- Reconcile by avoiding name calling, ad hominem arguments, and hate speech. This campaign season was filled with name calling at every level. Ad hominem arguments – that is, “against the person,” rather than about a particular topic – were rampant. “Nasty woman” was the least of these comments. Yet a little known, and less observed, saying of Jesus puts this kind of speech in focus.
“If you call your brother raca [idiot],” says Jesus in the Gospel of Matthew, “you will be liable to the Sanhedrin, and whoever says ‘fool’ will be liable to the fires of Gehenna” (5:22).
New Testament scholars say that when the Gospels preserve Aramaic words, like raca, we can be almost 100 percent sure they came directly from the lips of Jesus and were not added in the later editing of the Gospels. The words themselves made such an impression on the original hearers that they remembered the precise Aramaic phrase and passed it along in oral retellings.
In other words, the preservation of this Aramaic word for “idiot” means that it is one of the most historically authentic of Jesus’s sayings. Yet it may also be the most overlooked. Quite literally, Jesus says that if you call someone a bad name, you’ll be liable to either the Jewish council or, worse, the “fires of Gehenna.” Gehenna, the site outside Jerusalem’s city walls, where garbage burned incessantly, was the image Jesus often used for hell.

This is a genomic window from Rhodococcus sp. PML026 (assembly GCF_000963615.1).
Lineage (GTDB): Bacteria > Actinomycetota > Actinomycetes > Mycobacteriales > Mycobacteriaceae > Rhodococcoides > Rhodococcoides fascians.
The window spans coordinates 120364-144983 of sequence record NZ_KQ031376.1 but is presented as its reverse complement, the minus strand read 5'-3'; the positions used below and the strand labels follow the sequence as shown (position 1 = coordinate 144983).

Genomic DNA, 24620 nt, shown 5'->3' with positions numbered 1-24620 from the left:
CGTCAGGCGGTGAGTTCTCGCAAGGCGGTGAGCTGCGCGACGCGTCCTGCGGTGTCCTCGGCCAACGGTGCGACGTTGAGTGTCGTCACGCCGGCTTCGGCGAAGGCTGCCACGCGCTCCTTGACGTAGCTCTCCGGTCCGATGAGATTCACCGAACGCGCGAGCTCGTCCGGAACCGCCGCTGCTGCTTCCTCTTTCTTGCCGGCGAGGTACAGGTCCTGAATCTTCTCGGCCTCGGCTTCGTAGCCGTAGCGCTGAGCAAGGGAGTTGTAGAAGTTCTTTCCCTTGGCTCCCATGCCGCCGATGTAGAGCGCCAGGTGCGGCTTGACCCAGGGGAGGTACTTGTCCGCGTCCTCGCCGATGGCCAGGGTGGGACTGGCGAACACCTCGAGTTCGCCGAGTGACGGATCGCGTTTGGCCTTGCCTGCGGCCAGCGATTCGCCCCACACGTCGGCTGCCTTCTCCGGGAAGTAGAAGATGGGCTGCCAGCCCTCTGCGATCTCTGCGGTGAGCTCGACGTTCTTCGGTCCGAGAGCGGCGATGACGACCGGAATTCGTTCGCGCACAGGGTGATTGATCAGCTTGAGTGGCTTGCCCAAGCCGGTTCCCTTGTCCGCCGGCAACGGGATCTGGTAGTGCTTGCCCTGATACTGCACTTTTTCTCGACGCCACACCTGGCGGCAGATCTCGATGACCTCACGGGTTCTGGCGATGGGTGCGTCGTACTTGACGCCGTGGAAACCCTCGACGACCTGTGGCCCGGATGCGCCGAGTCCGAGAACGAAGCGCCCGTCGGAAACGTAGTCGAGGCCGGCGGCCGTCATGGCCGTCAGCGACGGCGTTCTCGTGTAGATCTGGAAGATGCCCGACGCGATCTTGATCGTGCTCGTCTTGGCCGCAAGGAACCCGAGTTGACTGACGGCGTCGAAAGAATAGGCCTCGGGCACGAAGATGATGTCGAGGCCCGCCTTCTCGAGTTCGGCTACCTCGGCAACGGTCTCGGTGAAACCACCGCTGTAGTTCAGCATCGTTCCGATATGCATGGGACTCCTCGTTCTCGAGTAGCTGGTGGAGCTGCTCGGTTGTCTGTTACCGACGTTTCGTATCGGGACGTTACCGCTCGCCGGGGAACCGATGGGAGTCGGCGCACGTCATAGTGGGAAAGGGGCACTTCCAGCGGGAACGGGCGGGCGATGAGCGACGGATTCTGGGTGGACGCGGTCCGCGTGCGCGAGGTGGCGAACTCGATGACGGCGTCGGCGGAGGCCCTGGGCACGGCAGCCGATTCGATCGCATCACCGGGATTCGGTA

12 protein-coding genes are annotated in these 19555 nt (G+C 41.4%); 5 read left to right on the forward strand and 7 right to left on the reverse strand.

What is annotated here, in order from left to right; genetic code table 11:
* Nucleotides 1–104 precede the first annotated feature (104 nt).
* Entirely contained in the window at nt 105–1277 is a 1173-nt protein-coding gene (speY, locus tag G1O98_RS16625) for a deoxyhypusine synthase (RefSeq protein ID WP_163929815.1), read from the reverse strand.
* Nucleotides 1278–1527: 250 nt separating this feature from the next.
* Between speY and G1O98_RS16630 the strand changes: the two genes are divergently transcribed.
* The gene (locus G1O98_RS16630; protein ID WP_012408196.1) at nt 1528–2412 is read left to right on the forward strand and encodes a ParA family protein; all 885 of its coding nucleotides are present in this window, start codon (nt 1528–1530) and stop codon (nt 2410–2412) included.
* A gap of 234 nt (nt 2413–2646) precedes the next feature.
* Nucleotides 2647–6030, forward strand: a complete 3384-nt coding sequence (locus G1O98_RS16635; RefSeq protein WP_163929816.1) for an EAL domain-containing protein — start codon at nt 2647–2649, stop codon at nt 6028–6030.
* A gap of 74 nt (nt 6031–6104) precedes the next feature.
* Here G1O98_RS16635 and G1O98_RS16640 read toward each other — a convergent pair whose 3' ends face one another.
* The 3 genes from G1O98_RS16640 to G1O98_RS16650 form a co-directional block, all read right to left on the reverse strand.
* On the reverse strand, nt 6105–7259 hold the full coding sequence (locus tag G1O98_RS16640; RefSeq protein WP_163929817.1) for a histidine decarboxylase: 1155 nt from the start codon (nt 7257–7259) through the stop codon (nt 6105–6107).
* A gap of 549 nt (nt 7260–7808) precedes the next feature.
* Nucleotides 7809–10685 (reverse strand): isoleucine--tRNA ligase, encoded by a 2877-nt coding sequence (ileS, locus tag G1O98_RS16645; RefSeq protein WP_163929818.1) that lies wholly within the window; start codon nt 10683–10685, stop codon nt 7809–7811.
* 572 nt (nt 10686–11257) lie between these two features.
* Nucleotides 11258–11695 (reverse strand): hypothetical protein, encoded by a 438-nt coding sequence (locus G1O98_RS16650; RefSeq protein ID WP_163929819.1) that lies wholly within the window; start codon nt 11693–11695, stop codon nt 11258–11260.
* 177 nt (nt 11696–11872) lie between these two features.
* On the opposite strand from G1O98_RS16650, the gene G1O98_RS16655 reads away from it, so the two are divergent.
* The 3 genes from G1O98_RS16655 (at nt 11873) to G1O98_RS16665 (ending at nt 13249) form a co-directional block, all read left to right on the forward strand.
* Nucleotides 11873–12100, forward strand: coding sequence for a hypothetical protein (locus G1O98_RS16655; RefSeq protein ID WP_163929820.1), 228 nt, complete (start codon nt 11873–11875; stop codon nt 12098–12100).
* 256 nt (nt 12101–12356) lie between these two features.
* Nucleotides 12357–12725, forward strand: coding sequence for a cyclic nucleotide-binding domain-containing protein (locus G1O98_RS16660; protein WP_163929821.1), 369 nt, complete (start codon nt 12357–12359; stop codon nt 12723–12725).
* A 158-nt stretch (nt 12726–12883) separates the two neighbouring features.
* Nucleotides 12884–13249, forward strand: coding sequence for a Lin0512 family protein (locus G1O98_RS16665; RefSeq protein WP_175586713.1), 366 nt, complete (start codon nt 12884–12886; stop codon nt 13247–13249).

So if you call someone a name, or engage in hate speech, you’re not only coarsening our discourse, you’re not only being uncharitable, you’re also going to hell. Says Jesus. Remember this if you’re a Trump supporter and you’re tempted to call a Clinton supporter a “baby killer.” Remember this if you’re a Clinton supporter and tempted to call someone a Trump supporter a “fascist.” Name calling does nothing to advance reconciliation, whether in person, or in social media. It simply perpetuates, and usually intensifies, hate.
- Reconcile by forgiving. The Gospel reading the day before the election (Lk 17:1-6) recounted Jesus’s saying that if someone offends you seven times in one day, you should forgive him or her. Yes, it’s difficult, probably the most difficult of all Christian teachings. And it runs against the grain of revenge, bitterness, and score-settling that seems to dominate American culture and our political world. Particularly unsettling were cries from Democrats and Republicans during the election about how they could never, and would never, work with “that man” or “that woman.”
- Forgiveness is more essential than ever. And it’s a double gift. It is a gift to the one forgiven, because it enables healing to take place between them and yourself. And it is a gift to you, because it frees you from the burden of resentment that can sour a soul, and a country. Forgiveness must be a part of our reconciliation.
- Reconcile by praying. You have to pray. Why? First, to ask for God’s help. Most of what I’ve just suggested requires grace. God needs to help you to give someone the benefit of the doubt, to listen, to avoid name calling and forgive. It’s hard. Prayer is a reminder that we are reliant on God. We need help.
So we need to pray – for grace, wisdom and courage. Reconciliation and unity are hard work. And while you’re at it, pray for those Americans you used to consider your enemies, but who are really your brothers and sisters.